Glass art in Hungary dates back to Roman times, when the Trans-Danubia region was Pannonia Province of the Empire. The vasi diacretum, found near the town of Savaria, or Sopianae, have for long been unearthed in excavations and have inspired glassmakers to copy the noble forms since the Renaissance and Baroque periods. At the birth of Hungarian glass art, Leó Pantocsek also wanted to copy Roman forms and did everything he could to replicate the iridescent surface of glass lying in the ground.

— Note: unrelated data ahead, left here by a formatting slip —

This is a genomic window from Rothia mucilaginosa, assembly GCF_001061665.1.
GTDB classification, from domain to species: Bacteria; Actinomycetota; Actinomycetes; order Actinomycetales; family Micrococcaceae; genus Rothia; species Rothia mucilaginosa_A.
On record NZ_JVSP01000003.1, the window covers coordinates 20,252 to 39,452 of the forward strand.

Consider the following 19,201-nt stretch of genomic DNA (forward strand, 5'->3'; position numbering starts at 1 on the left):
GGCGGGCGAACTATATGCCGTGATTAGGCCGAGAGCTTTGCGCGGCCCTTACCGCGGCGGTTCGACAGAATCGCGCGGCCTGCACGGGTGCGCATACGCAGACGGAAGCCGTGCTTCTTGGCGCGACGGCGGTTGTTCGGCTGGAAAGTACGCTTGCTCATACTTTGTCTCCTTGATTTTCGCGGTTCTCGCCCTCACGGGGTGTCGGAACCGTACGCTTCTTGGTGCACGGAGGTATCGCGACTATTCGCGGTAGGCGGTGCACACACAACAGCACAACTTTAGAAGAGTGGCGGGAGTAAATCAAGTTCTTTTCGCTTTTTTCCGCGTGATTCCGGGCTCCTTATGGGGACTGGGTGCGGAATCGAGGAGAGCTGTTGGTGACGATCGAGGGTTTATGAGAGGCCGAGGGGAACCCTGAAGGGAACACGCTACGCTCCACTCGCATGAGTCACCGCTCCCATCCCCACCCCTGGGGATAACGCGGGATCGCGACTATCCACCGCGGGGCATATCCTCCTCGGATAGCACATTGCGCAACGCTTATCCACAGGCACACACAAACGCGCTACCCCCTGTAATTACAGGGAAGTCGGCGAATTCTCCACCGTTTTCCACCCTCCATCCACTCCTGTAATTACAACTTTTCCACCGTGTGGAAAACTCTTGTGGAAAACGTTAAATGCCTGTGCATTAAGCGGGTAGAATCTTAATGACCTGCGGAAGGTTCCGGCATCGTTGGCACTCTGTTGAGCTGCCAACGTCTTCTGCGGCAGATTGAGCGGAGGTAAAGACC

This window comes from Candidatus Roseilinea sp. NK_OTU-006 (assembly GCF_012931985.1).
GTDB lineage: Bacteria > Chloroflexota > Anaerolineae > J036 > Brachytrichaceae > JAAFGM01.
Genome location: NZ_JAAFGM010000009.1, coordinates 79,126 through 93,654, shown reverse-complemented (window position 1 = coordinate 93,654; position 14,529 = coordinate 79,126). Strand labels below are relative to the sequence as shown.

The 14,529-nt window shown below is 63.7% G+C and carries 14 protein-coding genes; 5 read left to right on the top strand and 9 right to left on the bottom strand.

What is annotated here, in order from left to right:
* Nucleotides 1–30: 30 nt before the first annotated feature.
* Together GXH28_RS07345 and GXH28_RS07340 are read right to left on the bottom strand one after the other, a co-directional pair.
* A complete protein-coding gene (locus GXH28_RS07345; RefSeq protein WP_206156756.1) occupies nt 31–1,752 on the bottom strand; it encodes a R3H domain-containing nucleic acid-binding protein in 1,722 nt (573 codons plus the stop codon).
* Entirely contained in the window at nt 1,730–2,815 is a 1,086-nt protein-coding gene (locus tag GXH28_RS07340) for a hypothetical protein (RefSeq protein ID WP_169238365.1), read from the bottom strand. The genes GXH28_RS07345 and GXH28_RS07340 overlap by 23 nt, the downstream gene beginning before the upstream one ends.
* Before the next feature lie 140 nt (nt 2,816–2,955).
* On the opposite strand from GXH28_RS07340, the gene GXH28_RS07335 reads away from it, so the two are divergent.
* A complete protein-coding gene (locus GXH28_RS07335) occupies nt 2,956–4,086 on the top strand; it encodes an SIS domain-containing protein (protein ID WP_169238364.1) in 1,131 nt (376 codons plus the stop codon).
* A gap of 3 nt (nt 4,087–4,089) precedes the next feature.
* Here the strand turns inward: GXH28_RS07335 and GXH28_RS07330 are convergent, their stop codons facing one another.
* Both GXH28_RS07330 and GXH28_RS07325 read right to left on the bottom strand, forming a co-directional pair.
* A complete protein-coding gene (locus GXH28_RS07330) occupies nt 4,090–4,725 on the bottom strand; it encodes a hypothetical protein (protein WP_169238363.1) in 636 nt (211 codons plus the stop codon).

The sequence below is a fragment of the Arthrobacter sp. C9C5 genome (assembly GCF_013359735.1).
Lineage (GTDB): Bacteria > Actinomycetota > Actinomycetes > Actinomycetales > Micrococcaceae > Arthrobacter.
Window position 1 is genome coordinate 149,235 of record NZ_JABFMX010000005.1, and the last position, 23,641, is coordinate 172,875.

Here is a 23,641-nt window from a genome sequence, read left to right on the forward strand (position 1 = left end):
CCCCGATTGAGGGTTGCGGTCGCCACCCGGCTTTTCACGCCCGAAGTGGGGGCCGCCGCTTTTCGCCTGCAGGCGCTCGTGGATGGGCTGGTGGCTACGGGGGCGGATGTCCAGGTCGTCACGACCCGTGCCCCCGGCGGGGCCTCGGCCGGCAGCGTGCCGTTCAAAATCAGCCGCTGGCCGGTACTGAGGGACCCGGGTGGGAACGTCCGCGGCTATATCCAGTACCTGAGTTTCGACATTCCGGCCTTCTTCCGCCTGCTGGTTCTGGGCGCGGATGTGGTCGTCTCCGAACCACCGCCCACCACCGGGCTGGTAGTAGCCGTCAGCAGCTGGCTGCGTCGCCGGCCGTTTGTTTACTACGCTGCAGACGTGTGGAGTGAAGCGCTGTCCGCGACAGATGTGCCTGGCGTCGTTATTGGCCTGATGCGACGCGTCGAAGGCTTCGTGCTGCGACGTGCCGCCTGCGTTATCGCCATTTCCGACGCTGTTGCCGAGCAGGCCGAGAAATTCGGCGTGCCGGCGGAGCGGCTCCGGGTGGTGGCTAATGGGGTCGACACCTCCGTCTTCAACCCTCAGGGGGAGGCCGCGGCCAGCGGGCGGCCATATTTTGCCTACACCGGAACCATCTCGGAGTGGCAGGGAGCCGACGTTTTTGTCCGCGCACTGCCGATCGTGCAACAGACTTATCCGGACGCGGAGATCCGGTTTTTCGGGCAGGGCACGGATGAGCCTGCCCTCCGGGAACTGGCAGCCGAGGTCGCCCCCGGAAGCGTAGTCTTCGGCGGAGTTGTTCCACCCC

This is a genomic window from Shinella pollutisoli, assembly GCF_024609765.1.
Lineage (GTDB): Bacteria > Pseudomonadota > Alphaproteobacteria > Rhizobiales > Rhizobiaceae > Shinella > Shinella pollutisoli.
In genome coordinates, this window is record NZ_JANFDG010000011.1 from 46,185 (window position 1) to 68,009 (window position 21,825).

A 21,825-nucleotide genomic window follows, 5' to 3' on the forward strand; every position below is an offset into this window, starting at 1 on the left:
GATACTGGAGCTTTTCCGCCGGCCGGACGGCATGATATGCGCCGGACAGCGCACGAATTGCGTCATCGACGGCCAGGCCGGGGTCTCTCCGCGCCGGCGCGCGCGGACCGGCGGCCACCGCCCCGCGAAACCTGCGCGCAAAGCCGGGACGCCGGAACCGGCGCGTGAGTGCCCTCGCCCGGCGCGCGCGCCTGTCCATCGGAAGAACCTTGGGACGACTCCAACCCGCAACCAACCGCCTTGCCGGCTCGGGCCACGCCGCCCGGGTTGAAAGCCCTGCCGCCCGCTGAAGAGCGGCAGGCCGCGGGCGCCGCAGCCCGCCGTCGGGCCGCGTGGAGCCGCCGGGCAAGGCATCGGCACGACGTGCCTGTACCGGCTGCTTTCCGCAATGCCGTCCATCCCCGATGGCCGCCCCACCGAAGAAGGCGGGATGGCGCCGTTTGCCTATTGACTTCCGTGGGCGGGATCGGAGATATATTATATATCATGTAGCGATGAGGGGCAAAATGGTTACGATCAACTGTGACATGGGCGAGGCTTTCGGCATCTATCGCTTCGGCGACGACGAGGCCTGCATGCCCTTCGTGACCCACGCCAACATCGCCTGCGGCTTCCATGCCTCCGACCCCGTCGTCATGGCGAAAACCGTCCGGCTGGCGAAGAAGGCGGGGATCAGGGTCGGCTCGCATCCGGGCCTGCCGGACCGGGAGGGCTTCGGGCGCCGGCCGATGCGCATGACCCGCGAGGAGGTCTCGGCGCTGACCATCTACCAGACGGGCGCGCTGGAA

Several centuries later, the glassmaking centres of the Romans were revived in the Middle Ages as the glassmaking centres of Hungary in the Mecsek and Bakony. This shows that glass art is capable of miraculous resurrections, stretching across ages, time and nations. Sopianae, and later Pécs, the centre of humanism in Hungary, attracted the finest Italian glass in the Middle Ages, so that in the 18th century German settlers also set up their glassworks in this area. Today this region is still one of the intellectual centres of contemporary Hungarian glass art.